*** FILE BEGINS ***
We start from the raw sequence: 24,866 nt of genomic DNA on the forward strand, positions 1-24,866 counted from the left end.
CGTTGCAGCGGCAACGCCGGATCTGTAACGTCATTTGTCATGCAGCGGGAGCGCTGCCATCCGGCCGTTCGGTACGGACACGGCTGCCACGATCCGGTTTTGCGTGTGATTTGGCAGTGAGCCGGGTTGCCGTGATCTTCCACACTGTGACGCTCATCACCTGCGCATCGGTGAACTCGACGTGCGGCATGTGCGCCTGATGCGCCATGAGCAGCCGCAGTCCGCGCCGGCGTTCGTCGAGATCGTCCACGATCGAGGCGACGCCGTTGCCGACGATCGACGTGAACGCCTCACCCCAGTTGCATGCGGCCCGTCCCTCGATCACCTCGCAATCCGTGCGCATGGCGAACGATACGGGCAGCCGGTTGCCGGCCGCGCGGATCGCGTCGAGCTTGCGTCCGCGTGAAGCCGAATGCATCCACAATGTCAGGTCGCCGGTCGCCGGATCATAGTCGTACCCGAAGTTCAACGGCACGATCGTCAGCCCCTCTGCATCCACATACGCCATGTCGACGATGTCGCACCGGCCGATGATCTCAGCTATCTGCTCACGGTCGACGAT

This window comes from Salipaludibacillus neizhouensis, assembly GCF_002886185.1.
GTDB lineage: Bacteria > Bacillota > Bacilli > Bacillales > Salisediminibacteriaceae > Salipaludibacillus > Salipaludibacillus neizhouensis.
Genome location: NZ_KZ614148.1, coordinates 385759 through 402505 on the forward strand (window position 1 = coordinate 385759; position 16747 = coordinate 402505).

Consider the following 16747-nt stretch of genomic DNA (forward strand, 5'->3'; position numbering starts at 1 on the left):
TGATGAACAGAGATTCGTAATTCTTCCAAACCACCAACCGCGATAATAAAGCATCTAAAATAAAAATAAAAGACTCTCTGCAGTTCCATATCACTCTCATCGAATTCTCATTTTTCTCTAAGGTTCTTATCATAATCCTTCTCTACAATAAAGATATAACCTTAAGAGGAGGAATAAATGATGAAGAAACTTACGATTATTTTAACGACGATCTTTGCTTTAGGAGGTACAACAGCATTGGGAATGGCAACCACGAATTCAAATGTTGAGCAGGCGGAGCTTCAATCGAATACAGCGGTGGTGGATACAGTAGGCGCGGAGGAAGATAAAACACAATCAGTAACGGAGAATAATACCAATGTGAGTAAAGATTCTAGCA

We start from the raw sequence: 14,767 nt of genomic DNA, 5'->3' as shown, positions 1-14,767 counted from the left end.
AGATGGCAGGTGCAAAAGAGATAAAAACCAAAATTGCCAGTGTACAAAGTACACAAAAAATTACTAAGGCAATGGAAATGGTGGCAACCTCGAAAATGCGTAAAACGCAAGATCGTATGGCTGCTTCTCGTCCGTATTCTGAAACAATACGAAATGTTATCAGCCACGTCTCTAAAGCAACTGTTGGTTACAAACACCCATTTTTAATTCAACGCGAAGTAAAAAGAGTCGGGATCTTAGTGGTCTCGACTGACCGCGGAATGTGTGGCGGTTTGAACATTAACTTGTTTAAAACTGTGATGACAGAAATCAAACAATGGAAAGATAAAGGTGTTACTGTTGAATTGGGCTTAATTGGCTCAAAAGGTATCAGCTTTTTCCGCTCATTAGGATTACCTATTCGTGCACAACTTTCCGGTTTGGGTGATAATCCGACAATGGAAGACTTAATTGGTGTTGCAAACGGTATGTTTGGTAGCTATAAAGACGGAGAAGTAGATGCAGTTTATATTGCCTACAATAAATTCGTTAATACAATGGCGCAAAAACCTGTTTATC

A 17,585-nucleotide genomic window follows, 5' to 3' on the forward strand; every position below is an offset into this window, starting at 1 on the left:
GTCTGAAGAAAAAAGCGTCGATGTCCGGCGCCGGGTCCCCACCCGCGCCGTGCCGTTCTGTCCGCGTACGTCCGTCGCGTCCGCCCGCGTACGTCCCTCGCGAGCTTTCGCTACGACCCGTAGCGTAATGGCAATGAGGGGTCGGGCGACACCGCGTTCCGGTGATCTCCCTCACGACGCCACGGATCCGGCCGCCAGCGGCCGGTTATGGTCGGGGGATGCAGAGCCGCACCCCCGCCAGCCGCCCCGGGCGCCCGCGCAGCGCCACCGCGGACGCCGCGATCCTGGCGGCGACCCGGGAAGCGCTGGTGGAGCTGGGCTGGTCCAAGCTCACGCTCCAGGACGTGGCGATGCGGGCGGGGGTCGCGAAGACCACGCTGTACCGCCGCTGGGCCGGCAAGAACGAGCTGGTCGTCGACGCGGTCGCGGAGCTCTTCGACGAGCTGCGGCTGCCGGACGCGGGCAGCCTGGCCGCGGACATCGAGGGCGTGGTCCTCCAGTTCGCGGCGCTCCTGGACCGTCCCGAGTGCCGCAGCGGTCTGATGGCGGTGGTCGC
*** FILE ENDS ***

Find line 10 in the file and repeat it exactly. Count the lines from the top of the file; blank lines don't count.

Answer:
A 17,585-nucleotide genomic window follows, 5' to 3' on the forward strand; every position below is an offset into this window, starting at 1 on the left: